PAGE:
Feast of the Nativity of Our Lord
Watch the Sermon Here
This last week was the winter solstice – the astronomical event closest to the feast of the Incarnation – and this year, in a wonderful congruence, the two largest planets in our solar system, Jupiter and Saturn, on that very day appeared so close in our sky they nearly seemed as one. It was called the Great Conjunction, the Christmas Star. It was the closest they have appeared in the night sky in 800 years. What an amazing thing. I hope you’ve had a chance to see something of this in the sky this week, despite our clouds.
That evening of the solstice I walked our dog along the Hudson after sunset to see if I could catch a view. And all along the river in the dusk were clumps of people, bundled up against the cold and staring into the southwest. I turned to come back home and passed even more people in Riverside park on their way to see. This conjunction was something worth coming out for.
In the past few weeks around the Upper West Side I have come across other clumps of people, standing together, bundled against the cold, watching something wild. Last week, it was a hawk making a meal of a rat on a low tree branch in the park. A few weeks ago, they were watching one of our newly famous NYC owls. On that occasion, I was running, and a woman intercepted me and practically screamed at me to STOP! THERE’S AN OWL!! she said excitedly, and another man pressed his binoculars into my hand so I could see too. Busy New Yorkers, with nothing better to do than stand and witness to wildlife.
Maybe this is all because of the pandemic. Maybe everyone is stir-crazy and bored and looking for any kind of distraction, especially one that gets them outside their apartments. But it felt like more to me. Here were people noticing something outside themselves – noticing something wild, something wonderful – wonderful enough that they simply must stop and see. It’s what happens in national parks and farm roadsides and even city streets. Something interrupts our routines, and we notice. And we stop to see it, and feel it.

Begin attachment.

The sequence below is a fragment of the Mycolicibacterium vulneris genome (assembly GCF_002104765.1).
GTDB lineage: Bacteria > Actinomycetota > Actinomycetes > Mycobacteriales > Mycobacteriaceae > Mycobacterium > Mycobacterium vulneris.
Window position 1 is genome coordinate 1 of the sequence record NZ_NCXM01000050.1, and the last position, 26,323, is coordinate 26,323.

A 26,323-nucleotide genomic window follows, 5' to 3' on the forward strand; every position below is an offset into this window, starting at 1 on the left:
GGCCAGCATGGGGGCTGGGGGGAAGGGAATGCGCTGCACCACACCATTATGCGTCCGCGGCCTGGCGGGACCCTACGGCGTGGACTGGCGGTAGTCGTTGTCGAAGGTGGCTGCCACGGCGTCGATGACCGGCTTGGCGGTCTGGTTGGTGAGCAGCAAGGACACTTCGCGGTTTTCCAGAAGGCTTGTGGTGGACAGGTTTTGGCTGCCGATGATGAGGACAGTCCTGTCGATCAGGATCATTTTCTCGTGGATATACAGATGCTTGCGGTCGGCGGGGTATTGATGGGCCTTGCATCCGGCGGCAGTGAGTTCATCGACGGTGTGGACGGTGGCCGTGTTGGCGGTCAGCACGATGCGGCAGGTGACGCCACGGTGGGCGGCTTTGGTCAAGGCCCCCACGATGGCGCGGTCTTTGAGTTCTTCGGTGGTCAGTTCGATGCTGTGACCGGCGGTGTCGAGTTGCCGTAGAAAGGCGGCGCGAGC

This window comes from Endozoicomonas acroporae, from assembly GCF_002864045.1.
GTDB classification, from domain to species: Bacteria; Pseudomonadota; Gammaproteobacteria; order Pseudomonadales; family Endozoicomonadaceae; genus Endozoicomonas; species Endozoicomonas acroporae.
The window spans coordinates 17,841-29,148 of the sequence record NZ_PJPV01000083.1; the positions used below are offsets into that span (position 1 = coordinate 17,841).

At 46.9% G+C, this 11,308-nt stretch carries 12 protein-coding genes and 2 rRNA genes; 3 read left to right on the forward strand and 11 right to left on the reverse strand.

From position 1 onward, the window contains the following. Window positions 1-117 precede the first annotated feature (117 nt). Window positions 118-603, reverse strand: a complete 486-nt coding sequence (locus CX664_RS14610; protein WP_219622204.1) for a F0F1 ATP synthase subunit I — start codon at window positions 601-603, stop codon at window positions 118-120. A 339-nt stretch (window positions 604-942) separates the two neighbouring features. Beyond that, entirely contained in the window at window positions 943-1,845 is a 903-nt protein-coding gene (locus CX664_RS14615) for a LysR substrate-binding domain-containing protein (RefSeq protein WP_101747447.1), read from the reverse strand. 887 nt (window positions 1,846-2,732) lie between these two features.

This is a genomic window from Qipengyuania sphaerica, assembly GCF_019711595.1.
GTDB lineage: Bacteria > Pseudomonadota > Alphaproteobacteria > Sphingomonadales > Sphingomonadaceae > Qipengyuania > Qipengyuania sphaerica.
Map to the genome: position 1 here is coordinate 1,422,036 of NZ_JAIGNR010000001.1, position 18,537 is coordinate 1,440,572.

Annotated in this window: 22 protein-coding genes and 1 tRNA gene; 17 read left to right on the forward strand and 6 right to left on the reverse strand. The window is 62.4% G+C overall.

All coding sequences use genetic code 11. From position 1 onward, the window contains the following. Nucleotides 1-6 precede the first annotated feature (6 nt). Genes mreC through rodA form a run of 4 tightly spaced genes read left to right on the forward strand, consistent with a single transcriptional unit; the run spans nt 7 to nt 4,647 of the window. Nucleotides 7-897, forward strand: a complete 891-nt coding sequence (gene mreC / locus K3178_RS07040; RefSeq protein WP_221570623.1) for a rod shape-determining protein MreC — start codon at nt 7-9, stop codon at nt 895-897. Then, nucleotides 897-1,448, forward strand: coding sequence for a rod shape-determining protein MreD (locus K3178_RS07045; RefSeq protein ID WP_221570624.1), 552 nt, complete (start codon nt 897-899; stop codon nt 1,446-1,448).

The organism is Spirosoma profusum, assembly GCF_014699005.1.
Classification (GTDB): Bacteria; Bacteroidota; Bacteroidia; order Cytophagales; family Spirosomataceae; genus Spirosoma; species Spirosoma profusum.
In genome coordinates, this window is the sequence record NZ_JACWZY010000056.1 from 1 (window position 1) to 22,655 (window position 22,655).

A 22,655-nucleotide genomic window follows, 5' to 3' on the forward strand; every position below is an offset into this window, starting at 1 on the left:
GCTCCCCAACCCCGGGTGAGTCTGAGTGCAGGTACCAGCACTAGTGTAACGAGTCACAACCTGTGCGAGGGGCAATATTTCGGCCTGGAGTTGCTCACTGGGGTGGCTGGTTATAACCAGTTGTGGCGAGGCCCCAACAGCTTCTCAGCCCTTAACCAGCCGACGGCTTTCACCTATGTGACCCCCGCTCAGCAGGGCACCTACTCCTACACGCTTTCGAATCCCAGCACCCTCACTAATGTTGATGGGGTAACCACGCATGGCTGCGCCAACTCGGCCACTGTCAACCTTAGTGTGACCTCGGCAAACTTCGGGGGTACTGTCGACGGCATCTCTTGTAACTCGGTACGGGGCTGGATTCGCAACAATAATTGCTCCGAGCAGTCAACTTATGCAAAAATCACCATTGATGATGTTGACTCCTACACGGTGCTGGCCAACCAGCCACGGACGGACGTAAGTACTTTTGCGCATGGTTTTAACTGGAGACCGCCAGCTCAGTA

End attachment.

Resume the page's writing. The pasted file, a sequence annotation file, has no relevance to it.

Welcome to Christmas Eve 2020. Here in our present darkness, we are ready to stop and see the light. Those who live in a land of deep darkness – on them, light is shining. That means us, this year.
I don’t have to tell you all the ways it feels dark this year. We all know it only too well. Our government leaders malfunction and the poor are suffering further. Poverty and unemployment are on the rise. People are sick with a virus that still feels out of control. So many of us have lost someone this year – and so many of us are alone, not with those we love on this Christmas. And the boredom, the tedium, the sameness makes it hard to keep going. The longest night of the solstice a few days ago sometimes feels as though it could stretch on forever.
It’s all just as it was in that first Christmas so long ago. That too is a story that takes place in darkness. There’s an occupying force brutally oppressing the people of Palestine. There’s a government decree that sends everyone, rich and poor, scurrying to comply. A humble, no-account couple traveling by foot, the woman about to give birth, can’t even find a room to stay in this strange town. Rough scraggly shepherds are out doing their job in the wilderness, hungry and cold the same as any night. Everything is ordinary and sad and wretched as only life can be.